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Reppin’ our ‘hood: the Towles Court Arts District

We’ve been getting to know our neighbors here in the lovely Towles Court District lately and they’ve been getting to know us too. As residents including studio, salon and gallery owners and even District President Bette Stevens pass by in the mornings, we’ve enjoyed chatting with them over a cup of coffee about the changes we’re making to our location. The good news is they’re all very excited for Indigenous to open.

We understand why! We’re not only improving the look of the neighborhood but we’re also going to help improve business by bringing more people to Towles Court, which is quite charming. A lot of Sarasotans still don’t know about the area, but they will, oh, they will…

The tree-shaded enclave began as a golf course built by John Gillespie in 1905 and was transformed into a residential neighborhood in the ’20s by William B. Towles. After falling into disarray, the district was restored in the ’90s by N.J. Olivieri and hundreds of artists passionate about remaking the cottages and bungalows as a local artist colony. Now Towles Court is home to designers, jewelry makers, ceramists, photographers, painters, fiber/glass artists, art therapists, event planners, internet services and even massage.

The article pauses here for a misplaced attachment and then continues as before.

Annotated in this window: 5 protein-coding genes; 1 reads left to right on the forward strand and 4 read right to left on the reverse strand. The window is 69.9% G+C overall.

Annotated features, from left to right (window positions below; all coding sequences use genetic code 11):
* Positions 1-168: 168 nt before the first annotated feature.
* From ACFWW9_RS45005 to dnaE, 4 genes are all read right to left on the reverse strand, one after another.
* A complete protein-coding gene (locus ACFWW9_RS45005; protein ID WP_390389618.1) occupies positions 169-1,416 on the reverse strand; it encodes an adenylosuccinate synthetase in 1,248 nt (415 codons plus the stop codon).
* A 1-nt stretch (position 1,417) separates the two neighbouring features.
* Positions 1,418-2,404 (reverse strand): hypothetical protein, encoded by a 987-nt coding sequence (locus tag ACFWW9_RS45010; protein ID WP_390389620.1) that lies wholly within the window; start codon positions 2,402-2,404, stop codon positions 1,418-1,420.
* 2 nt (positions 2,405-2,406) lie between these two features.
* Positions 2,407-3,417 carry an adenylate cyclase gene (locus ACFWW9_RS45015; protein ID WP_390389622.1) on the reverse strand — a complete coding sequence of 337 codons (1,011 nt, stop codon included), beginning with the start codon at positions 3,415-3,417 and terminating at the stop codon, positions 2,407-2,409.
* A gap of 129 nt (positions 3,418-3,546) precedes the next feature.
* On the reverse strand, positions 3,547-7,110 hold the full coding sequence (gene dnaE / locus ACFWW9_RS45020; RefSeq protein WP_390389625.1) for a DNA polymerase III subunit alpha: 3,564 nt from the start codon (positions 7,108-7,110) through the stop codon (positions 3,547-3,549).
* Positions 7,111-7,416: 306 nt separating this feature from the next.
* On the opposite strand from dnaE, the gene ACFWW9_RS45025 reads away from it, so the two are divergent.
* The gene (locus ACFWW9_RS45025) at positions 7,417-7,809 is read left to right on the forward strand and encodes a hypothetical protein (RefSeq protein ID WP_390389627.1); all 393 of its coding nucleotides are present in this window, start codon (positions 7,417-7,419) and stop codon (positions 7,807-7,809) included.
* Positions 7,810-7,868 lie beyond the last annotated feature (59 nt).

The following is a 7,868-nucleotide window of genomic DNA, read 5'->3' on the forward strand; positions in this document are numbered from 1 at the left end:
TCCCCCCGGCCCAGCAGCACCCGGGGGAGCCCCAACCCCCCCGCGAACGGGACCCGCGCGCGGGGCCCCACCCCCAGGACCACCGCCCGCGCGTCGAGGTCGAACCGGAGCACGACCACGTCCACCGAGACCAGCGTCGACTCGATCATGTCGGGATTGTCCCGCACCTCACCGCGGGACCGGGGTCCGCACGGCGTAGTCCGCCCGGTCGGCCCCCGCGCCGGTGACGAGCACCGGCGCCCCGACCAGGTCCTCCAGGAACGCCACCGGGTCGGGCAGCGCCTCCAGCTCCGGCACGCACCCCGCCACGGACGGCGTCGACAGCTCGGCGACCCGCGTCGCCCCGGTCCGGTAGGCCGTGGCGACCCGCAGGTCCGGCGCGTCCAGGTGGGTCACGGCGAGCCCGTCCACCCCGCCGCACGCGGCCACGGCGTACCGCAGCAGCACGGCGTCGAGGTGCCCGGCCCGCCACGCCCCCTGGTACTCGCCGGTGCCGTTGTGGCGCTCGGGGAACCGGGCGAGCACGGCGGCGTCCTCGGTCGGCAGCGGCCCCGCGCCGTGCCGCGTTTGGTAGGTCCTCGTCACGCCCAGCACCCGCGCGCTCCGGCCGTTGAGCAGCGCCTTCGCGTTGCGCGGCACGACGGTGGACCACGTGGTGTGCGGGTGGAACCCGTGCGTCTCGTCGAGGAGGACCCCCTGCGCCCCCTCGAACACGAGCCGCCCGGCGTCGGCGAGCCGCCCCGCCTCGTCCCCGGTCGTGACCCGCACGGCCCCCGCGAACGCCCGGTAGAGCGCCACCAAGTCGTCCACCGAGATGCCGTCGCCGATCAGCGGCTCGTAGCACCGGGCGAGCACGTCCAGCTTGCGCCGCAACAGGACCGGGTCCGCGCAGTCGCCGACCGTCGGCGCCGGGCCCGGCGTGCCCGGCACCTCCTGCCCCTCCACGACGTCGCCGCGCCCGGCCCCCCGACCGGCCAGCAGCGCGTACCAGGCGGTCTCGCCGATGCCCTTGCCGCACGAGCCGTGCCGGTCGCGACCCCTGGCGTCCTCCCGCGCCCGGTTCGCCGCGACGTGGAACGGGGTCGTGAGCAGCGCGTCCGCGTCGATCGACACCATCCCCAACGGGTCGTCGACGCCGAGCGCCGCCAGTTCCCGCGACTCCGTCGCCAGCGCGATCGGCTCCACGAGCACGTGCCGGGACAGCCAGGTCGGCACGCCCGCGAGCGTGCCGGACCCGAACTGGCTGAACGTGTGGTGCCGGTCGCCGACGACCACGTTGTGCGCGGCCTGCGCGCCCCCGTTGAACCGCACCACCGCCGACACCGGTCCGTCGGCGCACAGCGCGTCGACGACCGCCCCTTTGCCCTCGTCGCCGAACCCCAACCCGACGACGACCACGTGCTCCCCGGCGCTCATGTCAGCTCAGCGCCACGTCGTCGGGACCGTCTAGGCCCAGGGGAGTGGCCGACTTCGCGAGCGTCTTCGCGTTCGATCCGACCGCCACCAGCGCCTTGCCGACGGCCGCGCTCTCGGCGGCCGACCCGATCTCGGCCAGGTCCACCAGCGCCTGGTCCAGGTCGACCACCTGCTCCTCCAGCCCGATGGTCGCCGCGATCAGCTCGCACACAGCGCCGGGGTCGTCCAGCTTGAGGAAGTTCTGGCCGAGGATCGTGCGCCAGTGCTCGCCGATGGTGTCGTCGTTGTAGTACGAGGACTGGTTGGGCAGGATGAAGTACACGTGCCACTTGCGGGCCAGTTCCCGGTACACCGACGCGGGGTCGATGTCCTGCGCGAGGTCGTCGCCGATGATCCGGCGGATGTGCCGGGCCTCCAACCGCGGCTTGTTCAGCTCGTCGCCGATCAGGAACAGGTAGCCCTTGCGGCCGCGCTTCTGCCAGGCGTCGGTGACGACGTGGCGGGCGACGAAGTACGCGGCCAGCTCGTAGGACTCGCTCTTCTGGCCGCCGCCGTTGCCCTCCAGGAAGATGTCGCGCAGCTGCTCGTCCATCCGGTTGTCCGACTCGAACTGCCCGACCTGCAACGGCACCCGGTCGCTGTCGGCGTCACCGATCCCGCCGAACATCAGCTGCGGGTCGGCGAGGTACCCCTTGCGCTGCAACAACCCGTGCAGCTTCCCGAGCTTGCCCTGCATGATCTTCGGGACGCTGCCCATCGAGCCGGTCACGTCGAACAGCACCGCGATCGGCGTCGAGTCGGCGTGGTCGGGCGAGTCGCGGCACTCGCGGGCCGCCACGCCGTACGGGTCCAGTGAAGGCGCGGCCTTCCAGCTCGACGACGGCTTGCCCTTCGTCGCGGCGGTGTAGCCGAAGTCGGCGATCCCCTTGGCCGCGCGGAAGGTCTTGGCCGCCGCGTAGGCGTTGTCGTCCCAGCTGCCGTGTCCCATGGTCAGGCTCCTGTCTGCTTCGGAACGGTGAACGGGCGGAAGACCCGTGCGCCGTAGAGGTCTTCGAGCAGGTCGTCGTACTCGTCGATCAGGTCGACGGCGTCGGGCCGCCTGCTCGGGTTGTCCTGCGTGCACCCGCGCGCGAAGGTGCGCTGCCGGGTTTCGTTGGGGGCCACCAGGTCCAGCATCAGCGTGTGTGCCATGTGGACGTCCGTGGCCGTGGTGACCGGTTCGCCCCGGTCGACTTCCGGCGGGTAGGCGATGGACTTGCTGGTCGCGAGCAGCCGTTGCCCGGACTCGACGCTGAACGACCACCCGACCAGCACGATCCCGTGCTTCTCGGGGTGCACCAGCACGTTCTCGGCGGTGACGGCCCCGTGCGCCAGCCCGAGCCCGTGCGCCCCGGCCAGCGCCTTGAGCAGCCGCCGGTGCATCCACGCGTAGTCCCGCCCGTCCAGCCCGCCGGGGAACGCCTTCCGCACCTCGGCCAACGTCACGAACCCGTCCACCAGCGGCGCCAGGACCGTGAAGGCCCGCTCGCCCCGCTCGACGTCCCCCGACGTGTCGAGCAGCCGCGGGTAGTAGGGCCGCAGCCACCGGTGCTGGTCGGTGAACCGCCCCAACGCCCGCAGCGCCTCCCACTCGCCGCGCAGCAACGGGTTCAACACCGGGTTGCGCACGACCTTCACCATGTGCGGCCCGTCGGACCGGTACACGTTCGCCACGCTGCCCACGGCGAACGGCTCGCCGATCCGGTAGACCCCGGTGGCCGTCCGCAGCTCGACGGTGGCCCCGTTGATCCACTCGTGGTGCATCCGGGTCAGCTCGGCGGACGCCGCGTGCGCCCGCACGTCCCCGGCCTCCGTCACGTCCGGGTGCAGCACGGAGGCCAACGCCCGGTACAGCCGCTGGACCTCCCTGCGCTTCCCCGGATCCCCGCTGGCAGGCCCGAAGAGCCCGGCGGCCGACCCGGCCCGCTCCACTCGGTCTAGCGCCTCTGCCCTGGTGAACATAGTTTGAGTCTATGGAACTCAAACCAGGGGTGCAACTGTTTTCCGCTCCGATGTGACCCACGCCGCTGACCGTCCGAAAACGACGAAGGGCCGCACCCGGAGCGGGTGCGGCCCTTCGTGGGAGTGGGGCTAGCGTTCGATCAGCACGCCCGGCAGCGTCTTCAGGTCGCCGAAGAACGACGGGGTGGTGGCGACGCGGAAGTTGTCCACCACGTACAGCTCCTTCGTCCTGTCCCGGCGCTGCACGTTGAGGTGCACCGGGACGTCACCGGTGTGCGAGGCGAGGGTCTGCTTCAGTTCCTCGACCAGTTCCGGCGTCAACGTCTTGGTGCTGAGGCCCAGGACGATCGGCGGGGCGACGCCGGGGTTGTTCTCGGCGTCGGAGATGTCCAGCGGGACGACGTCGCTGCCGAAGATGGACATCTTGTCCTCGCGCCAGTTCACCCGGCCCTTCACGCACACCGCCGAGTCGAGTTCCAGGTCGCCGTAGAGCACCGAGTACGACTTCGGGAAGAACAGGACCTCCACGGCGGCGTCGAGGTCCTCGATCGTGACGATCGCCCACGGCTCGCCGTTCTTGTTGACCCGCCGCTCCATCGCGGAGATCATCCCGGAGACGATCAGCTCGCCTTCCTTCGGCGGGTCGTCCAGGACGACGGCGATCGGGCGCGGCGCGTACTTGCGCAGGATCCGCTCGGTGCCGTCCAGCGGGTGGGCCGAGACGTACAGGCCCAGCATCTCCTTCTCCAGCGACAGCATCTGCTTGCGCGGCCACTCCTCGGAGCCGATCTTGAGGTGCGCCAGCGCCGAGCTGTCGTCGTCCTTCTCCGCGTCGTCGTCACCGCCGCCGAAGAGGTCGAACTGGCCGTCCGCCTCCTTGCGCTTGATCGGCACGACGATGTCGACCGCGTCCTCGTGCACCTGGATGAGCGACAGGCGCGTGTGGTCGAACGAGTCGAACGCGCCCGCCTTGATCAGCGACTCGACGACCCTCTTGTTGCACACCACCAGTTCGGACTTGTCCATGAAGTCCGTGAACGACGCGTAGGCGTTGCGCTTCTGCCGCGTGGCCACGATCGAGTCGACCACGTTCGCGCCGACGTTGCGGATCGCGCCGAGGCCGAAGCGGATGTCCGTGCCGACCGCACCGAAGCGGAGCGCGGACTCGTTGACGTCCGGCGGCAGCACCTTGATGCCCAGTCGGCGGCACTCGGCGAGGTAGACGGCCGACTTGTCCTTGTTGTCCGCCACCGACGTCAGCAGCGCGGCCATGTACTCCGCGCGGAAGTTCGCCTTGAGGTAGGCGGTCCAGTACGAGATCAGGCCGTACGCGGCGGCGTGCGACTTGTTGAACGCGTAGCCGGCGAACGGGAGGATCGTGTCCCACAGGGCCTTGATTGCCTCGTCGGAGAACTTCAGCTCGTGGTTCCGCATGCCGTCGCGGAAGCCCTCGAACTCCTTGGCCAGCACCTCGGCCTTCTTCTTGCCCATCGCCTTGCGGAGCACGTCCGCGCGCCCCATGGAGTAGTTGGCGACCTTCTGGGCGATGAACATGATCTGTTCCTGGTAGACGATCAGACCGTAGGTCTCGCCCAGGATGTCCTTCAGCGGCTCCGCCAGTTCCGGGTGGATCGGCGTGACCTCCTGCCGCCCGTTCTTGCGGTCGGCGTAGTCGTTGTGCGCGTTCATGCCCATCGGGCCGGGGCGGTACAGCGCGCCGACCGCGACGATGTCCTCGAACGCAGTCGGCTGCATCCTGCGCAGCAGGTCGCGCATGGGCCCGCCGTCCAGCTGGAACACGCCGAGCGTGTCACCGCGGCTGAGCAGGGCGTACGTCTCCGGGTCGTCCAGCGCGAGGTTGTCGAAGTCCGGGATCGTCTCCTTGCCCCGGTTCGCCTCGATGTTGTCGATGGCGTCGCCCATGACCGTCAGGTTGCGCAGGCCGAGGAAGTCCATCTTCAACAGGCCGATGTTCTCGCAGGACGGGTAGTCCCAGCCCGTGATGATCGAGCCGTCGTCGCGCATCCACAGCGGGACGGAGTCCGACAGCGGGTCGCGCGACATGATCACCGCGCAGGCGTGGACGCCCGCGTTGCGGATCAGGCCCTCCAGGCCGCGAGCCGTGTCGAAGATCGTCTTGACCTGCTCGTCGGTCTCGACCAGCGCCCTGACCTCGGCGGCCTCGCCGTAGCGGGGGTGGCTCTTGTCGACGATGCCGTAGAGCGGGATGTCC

free music, events, refreshments monthly
Join us for gallery and studio openings on a moonlit evening of fun and beauty- both natural and handcrafted

Their monthly art walks from 6 to 10 p.m. on the third Friday of the month are also very popular and we’re excited to participate when we open next month. There’s always live music and refreshments and all the studios and galleries open their doors and invite people in to enjoy their one-of-a-kind spaces.

We love the “old Florida” appeal of Towles Court with the mossy tress, native plants and original buildings. It truly is amazing —we strolled through just the other day and marveled at the beauty and relaxed vibe, just a few blocks from the hustle of downtown.

And by the way, there is free, open-to-the-public parking in the large lot directly across from 1938 Adams Lane, in addition to free street parking. Just another reason to visit.

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